Talent, Resources, Human Capital – well, you can use any fancy term you wish to, but a Labour Court in Chennai recently held that a Senior Service Programmer of HCL Technologies was a workman under the Industrial Disputes Act – period.
While the company argued that the software engineer was in a supervisory position and on that count did not fall under the purview of Labour laws, the court did not agree.
“It cannot be denied that the job of an engineer in a software company involves skills and technical knowledge. Therefore, it can be easily concluded that the job of a software engineer can be termed as skilled or technical one,” said first additional labour court presiding officer S Nambirajan.
Rejecting the company’s objections, the judge said the software engineer was indeed a workman. According to the Industrial Disputes Act, “workman” means any person employed in any industry doing any manual unskilled, skilled, technical, operational, clerical, or supervisory work, for hire or reward, whether the terms of employment be express or implied.
His order read: “The Company has not produced any evidence to show that failure to improve the performance or failure to measure up to the expectations or standing orders of the company would amount to an act of misconduct. It is not known whether the company has any service rules and regulations, and it has not produced any materials to show what acts constitute misconduct.”
This is not the first instance in which a court has held that IT engineers are workmen. In January 2015 the Madras high court restrained software major TCS from retrenching an employee who had been issued termination orders by the company. The employee moved the high court saying the retrenchment move was illegal and in gross violation of Industrial Disputes Act, 1947.
Admitting her petition, Justice M Duraiswamy granted a four-week interim injunction restraining the company from retrenching her.
In her petition, the employee said she was a ‘workman’ within the meaning of Section 2(s) of the Industrial Disputes Act, 1947, as her main duties and responsibilities are technical and clerical in nature.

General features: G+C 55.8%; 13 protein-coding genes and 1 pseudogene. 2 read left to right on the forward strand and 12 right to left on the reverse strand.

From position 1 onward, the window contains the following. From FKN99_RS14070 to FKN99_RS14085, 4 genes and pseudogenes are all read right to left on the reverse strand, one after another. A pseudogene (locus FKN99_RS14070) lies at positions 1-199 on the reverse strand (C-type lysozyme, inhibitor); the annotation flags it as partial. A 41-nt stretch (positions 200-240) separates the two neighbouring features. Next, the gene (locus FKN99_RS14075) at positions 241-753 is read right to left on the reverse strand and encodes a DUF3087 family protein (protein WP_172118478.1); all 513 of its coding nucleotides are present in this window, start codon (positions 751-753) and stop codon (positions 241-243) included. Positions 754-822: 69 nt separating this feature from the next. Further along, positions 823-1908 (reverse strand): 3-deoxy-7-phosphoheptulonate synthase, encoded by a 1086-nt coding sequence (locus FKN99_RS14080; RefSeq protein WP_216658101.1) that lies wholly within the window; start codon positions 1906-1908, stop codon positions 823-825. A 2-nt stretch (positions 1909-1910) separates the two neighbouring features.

Well, the hard reality is that the IT industry in India which recorded revenues of USD 146 billion in FY 2015 with exports slated to reach USD 98.5 Billion and a workforce of 3.5 million, is not governed by any national labour legislation except the local Shops and Commercial Establishments Act!
A few attempts by the Government of Karnataka around the year 2012 to bring the industry under the purview of the Industrial Employment Standing Orders Act was given up with the Government finally granting it exemption for another five years effective January 2014.
So, with no sensible legal framework in place to guide employers and protect employees, we are beginning to see a series of individual such cases springing up to set precedence for more and more likely to come in the coming days.
All major and significant industries in India are covered under an industry specific legislation. So, factories are covered under the Factories Act, plantations under the Plantations Labour Act, mines under the Mines Act, port workers under the Dock Workers (Regulation of Employment) Act, construction workers under the Building & Other Construction Workers (Regulation of Employment & Conditions of Service) Act, and so on.
The Shops and Commercial Establishments Act which was really intended to address the needs of small units of establishments like a retail shop or trading establishment, a bank, an office or a hotel, restaurant, a cinema or any other place of public entertainment is hardly the right legislation to cover the IT industry.
For an industry with such great talent and such a huge equity with the Government and all other stakeholders, it should not be too difficult a task to come up with a world-class legal framework.
Such a framework should cover the obvious areas like working conditions. It should also cover the contentious issues relating to grievance redressal, termination and disciplinary procedures. Most certainly, industry should be empowered to terminate employees with due notice should there be a need.
I believe that a sensible legislation will only further enhance the image and stature of the industry. Since the big firms are supposedly doing better than the law, complying with it should not be difficult for them, just as the hundreds of large and reputed manufacturing companies in our country seldom have trouble complying with the various stringent Acts that apply to them. It might make them more competitive and prevent the less credible sweat shops from setting up and running IT businesses.
I really hope that the current court rulings serve as wake up calls for stakeholders to come up with a proactive solution to deal with what I see as a potentially explosive situation.
I am sure we all remember those wonderful words from Eliza Doolittle: “You see, really and truly, apart from the things anyone can pick up (the dressing and the proper way of speaking, and so on), the difference between a lady and a flower girl is not how she behaves, but how she’s treated. I shall always be a flower girl to Professor Higgins, because he always treats me as a flower girl, and always will; but I know I can be a lady to you, because you always treat me as a lady, and always will.”
So, we can call those millions of human beings who work on software as talent and call our work as talent acquisition and development and engagement and transformation and live in a mythical world, but finally, how we treat them in letter and spirit is what really counts.